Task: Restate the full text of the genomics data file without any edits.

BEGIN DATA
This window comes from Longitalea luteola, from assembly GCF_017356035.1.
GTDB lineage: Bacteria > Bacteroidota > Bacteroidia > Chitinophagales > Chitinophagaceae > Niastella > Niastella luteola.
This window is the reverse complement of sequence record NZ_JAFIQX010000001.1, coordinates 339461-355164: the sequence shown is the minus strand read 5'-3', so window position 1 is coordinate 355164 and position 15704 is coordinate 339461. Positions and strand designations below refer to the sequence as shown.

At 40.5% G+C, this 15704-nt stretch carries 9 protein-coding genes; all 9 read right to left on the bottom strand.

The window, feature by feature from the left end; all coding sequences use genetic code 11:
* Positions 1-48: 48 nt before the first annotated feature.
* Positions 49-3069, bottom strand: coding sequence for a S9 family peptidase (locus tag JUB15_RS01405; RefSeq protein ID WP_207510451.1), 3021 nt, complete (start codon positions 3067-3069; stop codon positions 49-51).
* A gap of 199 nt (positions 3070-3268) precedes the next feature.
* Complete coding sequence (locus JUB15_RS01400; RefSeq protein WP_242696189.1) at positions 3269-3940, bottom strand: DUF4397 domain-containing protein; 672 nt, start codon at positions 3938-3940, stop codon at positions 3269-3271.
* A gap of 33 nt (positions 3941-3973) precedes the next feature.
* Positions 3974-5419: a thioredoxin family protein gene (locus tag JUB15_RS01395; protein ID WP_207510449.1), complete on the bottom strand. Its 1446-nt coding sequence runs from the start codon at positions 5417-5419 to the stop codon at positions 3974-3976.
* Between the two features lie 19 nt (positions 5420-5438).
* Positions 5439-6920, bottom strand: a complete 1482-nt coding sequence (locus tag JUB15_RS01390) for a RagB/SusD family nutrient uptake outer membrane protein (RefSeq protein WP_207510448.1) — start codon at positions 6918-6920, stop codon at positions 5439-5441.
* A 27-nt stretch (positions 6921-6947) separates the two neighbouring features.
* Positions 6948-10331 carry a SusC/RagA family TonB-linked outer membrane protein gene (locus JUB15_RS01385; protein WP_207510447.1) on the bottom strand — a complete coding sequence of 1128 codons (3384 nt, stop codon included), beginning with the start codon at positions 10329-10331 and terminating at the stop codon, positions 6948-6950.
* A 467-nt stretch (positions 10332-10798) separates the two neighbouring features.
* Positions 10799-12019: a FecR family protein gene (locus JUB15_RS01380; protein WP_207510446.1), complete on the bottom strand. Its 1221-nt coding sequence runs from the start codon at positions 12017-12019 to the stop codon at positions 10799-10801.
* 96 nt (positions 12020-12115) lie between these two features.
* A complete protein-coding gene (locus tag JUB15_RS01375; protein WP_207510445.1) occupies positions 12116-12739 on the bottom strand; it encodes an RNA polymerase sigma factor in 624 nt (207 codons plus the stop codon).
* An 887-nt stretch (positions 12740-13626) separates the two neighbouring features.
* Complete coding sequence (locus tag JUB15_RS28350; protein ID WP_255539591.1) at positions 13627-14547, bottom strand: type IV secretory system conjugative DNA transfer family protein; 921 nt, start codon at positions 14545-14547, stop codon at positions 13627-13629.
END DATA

This window comes from Longitalea luteola, from assembly GCF_017356035.1.
GTDB lineage: Bacteria > Bacteroidota > Bacteroidia > Chitinophagales > Chitinophagaceae > Niastella > Niastella luteola.
This window is the reverse complement of sequence record NZ_JAFIQX010000001.1, coordinates 339461-355164: the sequence shown is the minus strand read 5'-3', so window position 1 is coordinate 355164 and position 15704 is coordinate 339461. Positions and strand designations below refer to the sequence as shown.

At 40.5% G+C, this 15704-nt stretch carries 9 protein-coding genes; all 9 read right to left on the bottom strand.

The window, feature by feature from the left end; all coding sequences use genetic code 11:
* Positions 1-48: 48 nt before the first annotated feature.
* Positions 49-3069, bottom strand: coding sequence for a S9 family peptidase (locus tag JUB15_RS01405; RefSeq protein ID WP_207510451.1), 3021 nt, complete (start codon positions 3067-3069; stop codon positions 49-51).
* A gap of 199 nt (positions 3070-3268) precedes the next feature.
* Complete coding sequence (locus JUB15_RS01400; RefSeq protein WP_242696189.1) at positions 3269-3940, bottom strand: DUF4397 domain-containing protein; 672 nt, start codon at positions 3938-3940, stop codon at positions 3269-3271.
* A gap of 33 nt (positions 3941-3973) precedes the next feature.
* Positions 3974-5419: a thioredoxin family protein gene (locus tag JUB15_RS01395; protein ID WP_207510449.1), complete on the bottom strand. Its 1446-nt coding sequence runs from the start codon at positions 5417-5419 to the stop codon at positions 3974-3976.
* Between the two features lie 19 nt (positions 5420-5438).
* Positions 5439-6920, bottom strand: a complete 1482-nt coding sequence (locus tag JUB15_RS01390) for a RagB/SusD family nutrient uptake outer membrane protein (RefSeq protein WP_207510448.1) — start codon at positions 6918-6920, stop codon at positions 5439-5441.
* A 27-nt stretch (positions 6921-6947) separates the two neighbouring features.
* Positions 6948-10331 carry a SusC/RagA family TonB-linked outer membrane protein gene (locus JUB15_RS01385; protein WP_207510447.1) on the bottom strand — a complete coding sequence of 1128 codons (3384 nt, stop codon included), beginning with the start codon at positions 10329-10331 and terminating at the stop codon, positions 6948-6950.
* A 467-nt stretch (positions 10332-10798) separates the two neighbouring features.
* Positions 10799-12019: a FecR family protein gene (locus JUB15_RS01380; protein WP_207510446.1), complete on the bottom strand. Its 1221-nt coding sequence runs from the start codon at positions 12017-12019 to the stop codon at positions 10799-10801.
* 96 nt (positions 12020-12115) lie between these two features.
* A complete protein-coding gene (locus tag JUB15_RS01375; protein WP_207510445.1) occupies positions 12116-12739 on the bottom strand; it encodes an RNA polymerase sigma factor in 624 nt (207 codons plus the stop codon).
* An 887-nt stretch (positions 12740-13626) separates the two neighbouring features.
* Complete coding sequence (locus tag JUB15_RS28350; protein ID WP_255539591.1) at positions 13627-14547, bottom strand: type IV secretory system conjugative DNA transfer family protein; 921 nt, start codon at positions 14545-14547, stop codon at positions 13627-13629.